Assessing sensitivity and similarity in bridging studies.
In pharmaceutical industry, the sponsors are interested in bringing their drug products from one region (e.g., the United States of America) to another region (e.g., Asian Pacific) to increase the exclusivity of the drug products in the marketplace. However, it is a concern whether the clinical results can be extrapolated from the target patient population in one region to a similar but different patient population in a new region due to a possible difference in ethnic factors. The International Conference on Harmonization (ICH) recommends that a bridging study may be necessarily conducted to extrapolate the clinical results between regions. However, little or no information regarding the criterion for determining whether a bridging study is necessary based on the evaluation of the complete clinical data package is provided by the ICH. Furthermore, no criterion on the assessment of similarity of clinical results between regions is given. In this paper, we propose the use of a sensitivity index as a possible criterion for regulatory authorities in the new region to evaluate whether a bridging clinical study should be conducted and the sample size of such a bridging clinical study. A criterion and a statistical method for assessment of similarity of clinical results between regions are also proposed, using the concept of population bioequivalence [FDA. Guidance for Industry--Statistical Approaches to Establishing Bioequivalence, Center for Drug Evaluation and Research, Food and Drug Administration: Rockville, MD, 2001] assuming that study site is random.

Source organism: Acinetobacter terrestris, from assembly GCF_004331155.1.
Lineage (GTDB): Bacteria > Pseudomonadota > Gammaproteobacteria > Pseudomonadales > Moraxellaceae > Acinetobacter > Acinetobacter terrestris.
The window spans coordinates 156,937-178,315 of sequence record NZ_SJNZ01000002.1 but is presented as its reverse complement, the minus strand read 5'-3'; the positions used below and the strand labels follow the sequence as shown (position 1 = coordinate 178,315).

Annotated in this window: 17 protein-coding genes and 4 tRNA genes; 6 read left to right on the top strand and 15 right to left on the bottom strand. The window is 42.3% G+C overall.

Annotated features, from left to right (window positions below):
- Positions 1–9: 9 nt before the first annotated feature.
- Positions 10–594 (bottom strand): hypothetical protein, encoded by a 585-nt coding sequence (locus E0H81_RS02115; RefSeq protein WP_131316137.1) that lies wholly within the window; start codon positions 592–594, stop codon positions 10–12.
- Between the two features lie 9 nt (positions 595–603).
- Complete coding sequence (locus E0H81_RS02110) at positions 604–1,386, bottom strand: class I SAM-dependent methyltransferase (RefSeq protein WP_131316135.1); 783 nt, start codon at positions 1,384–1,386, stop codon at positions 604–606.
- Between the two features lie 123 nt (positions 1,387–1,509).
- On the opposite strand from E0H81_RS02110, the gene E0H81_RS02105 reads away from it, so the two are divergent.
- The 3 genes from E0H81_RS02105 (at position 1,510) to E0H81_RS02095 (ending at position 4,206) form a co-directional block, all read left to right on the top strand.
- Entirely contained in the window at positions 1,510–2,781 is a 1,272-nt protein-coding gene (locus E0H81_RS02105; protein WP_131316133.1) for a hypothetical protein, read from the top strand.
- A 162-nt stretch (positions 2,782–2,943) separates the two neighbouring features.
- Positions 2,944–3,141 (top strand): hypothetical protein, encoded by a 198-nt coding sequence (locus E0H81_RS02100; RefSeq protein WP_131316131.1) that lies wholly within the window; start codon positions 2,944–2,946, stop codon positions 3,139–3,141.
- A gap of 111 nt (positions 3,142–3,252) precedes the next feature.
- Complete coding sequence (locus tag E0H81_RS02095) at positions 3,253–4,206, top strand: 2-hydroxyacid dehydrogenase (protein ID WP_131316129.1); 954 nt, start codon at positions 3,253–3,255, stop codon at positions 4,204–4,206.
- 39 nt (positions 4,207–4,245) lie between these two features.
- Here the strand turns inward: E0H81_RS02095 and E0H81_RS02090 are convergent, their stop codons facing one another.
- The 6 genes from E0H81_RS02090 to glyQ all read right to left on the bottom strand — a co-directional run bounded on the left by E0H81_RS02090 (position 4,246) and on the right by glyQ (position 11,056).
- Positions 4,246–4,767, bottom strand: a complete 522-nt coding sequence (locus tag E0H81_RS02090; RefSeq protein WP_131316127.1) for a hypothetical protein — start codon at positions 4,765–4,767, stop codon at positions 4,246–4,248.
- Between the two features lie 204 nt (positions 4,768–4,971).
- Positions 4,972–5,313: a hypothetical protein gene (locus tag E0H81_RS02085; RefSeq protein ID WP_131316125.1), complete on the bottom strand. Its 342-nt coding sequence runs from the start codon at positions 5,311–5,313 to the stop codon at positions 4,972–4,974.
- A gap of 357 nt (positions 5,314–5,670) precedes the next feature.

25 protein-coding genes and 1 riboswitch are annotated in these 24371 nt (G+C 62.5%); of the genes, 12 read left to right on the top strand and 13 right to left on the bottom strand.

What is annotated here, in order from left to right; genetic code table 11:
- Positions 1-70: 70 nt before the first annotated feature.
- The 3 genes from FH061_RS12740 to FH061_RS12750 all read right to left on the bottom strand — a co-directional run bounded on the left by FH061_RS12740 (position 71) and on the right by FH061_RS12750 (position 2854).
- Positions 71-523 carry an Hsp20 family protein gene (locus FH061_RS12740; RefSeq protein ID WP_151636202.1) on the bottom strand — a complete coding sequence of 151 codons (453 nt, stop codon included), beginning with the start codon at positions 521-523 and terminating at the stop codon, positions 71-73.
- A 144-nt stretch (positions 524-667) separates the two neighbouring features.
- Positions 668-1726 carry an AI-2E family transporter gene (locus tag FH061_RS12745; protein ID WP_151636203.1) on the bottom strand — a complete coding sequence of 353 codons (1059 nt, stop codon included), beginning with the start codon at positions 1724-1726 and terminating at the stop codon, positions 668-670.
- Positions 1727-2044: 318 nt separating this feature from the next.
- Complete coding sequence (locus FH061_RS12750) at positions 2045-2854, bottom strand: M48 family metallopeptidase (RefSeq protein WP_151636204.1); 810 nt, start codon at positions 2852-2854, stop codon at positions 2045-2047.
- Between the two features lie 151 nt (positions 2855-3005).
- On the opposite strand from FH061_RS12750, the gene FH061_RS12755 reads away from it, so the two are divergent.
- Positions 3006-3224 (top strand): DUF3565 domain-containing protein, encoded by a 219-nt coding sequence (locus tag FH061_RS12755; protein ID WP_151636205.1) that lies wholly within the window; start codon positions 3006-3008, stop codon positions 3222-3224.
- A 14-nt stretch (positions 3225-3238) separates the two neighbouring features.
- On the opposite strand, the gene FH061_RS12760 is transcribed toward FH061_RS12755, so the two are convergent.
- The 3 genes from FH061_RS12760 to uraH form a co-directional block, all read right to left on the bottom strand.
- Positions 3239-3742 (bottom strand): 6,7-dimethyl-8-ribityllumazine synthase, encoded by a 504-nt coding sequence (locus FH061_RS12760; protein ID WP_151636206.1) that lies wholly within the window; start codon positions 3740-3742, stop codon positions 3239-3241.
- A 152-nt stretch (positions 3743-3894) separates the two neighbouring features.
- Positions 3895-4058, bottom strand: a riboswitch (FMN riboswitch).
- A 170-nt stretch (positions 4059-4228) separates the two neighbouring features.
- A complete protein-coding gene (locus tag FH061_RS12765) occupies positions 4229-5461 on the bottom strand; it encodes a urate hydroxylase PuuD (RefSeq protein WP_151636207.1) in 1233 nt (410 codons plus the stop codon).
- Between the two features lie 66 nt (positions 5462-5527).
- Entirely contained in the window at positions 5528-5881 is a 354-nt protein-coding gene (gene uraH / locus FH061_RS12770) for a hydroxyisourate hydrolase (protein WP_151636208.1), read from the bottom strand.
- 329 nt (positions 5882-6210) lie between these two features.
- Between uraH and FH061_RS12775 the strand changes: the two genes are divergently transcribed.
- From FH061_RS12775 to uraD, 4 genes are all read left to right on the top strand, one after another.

Chow, S-C; Shao, J; Hu, OY-P
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